There are downsides to pitting the sexes in a constant, one-up, one-down battle for supremacy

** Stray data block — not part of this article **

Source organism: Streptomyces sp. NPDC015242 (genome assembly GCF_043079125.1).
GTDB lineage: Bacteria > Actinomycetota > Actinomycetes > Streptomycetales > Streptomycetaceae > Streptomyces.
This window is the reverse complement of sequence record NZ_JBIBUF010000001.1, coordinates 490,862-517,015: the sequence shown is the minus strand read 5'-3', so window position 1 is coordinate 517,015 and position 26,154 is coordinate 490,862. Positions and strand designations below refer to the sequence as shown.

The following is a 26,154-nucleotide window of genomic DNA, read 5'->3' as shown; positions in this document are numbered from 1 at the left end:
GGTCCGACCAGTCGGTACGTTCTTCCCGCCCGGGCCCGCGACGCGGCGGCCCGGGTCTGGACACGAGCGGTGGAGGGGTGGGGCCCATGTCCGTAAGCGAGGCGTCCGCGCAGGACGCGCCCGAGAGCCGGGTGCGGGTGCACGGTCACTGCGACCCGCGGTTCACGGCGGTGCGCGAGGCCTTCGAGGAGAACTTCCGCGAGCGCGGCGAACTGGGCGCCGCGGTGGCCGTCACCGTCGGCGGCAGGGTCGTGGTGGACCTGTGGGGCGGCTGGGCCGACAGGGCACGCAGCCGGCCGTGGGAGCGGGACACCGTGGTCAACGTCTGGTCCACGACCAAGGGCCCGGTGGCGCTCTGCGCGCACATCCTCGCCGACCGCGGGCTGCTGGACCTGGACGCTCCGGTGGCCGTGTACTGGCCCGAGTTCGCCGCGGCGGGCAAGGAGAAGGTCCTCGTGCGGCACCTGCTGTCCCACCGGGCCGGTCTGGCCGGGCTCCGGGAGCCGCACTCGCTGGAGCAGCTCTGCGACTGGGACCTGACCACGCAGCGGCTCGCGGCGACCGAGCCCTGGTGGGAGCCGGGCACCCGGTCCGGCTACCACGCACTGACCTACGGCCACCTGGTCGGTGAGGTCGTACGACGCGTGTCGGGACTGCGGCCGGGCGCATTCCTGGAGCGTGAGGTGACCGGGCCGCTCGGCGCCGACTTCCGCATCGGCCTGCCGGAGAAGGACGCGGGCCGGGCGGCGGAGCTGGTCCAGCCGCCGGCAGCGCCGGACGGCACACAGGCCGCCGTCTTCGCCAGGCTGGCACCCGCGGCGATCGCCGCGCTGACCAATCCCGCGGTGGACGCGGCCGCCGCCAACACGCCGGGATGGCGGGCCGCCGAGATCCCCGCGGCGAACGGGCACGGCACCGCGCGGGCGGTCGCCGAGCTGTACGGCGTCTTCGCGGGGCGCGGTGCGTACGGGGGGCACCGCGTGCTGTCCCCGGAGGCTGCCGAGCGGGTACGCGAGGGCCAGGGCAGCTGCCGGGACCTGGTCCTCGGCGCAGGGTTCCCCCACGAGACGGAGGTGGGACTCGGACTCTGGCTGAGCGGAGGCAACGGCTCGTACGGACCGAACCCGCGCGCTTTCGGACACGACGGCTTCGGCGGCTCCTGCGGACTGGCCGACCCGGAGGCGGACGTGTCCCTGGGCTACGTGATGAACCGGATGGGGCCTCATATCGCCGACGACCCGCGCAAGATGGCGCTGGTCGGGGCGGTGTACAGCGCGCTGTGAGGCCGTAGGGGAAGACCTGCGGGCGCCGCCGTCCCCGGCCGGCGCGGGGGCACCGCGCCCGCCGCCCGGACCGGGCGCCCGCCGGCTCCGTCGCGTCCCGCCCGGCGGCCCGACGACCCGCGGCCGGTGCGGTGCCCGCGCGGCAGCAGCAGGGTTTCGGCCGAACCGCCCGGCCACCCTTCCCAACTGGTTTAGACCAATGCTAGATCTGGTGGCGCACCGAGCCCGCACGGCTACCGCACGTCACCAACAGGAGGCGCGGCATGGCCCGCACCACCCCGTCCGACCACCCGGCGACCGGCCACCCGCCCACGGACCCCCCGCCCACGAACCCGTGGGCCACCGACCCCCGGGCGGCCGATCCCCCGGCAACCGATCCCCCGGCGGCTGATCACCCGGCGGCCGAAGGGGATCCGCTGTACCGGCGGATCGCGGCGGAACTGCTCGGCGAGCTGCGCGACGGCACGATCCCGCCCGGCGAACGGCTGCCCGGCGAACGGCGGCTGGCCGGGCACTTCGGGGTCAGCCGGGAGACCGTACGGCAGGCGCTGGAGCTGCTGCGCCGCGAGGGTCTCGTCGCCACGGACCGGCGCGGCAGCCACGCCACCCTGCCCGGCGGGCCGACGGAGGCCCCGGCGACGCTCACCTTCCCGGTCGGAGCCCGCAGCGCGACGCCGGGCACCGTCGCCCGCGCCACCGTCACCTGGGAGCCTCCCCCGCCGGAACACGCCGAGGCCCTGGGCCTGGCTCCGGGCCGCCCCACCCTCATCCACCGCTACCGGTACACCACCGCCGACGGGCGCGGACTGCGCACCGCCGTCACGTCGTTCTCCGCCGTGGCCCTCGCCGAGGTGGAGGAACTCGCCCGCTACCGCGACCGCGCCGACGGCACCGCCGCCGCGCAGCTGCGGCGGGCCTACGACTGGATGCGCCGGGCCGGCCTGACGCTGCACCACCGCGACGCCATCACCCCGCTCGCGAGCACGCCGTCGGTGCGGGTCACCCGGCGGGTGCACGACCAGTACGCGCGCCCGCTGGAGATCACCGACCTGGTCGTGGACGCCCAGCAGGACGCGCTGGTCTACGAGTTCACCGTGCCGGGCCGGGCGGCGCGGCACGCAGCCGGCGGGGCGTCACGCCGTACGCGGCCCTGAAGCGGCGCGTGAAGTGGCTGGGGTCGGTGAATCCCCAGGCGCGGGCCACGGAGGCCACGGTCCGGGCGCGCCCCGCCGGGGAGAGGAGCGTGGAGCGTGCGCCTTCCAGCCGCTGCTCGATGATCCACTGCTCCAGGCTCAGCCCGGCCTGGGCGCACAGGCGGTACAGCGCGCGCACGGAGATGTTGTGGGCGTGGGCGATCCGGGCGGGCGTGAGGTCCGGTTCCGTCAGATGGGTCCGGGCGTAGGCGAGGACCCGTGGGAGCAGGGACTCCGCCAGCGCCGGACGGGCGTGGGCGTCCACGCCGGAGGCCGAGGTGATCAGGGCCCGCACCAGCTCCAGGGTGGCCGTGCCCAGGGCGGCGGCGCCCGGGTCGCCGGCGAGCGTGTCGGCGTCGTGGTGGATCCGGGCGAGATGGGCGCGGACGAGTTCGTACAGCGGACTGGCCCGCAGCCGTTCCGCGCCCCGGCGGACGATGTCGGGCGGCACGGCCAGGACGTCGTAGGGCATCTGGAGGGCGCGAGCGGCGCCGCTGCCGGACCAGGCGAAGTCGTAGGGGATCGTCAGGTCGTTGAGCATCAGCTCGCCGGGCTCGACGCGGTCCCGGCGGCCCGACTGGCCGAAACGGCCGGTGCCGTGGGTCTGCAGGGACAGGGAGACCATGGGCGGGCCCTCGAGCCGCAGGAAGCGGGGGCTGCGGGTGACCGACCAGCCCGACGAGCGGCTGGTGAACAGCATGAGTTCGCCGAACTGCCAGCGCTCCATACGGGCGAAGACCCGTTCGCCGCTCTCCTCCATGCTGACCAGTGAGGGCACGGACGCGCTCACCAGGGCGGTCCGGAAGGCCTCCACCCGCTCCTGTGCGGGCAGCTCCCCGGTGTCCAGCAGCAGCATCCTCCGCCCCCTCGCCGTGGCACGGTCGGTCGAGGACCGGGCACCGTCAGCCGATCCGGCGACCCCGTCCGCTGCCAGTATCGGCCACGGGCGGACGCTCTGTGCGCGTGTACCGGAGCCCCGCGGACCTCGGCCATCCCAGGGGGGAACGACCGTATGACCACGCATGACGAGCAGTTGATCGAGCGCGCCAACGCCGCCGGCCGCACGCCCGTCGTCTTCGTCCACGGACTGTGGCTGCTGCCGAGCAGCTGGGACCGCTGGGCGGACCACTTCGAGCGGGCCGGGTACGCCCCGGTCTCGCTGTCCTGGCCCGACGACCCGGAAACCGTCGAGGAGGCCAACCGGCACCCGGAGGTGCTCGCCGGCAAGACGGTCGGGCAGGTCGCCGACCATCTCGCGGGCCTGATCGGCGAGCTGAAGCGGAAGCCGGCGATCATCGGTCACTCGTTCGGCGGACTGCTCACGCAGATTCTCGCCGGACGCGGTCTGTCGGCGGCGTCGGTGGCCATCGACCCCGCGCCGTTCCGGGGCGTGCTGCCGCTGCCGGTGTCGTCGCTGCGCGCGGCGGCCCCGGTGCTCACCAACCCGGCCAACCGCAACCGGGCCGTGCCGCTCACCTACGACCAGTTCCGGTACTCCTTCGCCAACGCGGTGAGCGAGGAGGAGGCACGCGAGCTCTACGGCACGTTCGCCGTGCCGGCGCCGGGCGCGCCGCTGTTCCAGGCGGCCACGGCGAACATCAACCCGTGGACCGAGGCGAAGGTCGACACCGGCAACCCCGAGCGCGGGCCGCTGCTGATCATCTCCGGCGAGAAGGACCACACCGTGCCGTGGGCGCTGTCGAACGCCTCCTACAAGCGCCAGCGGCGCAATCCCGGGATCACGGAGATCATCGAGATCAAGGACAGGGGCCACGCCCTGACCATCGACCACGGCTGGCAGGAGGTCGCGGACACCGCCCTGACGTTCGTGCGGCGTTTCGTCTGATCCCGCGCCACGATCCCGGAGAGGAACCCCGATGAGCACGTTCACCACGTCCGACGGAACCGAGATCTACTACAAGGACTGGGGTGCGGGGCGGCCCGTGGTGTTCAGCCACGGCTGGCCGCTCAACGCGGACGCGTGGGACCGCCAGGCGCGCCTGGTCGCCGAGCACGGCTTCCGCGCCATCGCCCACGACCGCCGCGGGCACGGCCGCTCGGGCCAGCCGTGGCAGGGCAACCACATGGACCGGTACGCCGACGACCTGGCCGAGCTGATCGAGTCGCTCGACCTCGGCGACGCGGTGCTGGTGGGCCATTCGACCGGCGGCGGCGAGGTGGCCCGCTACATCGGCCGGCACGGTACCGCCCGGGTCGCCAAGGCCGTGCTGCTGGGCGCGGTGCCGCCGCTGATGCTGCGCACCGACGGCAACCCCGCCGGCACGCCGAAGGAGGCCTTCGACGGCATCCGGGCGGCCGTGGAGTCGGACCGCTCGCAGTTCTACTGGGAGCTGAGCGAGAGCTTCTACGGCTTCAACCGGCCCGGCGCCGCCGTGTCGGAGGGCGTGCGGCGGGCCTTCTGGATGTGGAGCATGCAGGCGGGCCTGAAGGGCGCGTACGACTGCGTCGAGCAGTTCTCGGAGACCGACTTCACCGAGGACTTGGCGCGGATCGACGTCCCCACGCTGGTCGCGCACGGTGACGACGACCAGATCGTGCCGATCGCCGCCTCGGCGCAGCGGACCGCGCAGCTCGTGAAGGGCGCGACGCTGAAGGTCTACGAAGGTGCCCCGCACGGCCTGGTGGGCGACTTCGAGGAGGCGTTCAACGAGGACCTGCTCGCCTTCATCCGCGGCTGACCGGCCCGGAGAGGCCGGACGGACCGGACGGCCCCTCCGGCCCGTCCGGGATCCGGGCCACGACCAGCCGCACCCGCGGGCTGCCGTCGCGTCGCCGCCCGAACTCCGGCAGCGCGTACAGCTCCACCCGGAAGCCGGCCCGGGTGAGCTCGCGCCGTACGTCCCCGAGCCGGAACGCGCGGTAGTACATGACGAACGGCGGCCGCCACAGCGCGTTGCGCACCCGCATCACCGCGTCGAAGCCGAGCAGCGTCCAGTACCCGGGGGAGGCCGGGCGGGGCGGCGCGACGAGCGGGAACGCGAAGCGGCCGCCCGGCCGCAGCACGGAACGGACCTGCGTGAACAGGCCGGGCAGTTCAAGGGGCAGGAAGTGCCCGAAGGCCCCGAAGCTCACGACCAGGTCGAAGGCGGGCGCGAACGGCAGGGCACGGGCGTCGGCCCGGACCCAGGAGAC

It’s a story as old as Aristophanes’ Lysistrata, the trope of a gender reversal that puts “women on top,” but in a new book that’s getting lots of attention, a journalist is trying to prove that this fiction has become a reality. In The End of Men: And the Rise of Women, Hanna Rosin argues that changes in the world economy have dramatically shifted gender roles. Women have adapted more skillfully to the new socioeconomic landscape by doggedly pursuing self-improvement opportunities, rebranding as the economy requires it, and above all possessing the kind of 21st century work attributes — such as strong communication skills, collaborative leadership and flexibility — that are nudging out the brawny, stuck-in-amber guys. Rock steadiness, long a cherished masculine trait, is about as useful in our fleet-footed economy as a flint arrowhead. Life favors the adapters, and it turns out they’re more likely to be women.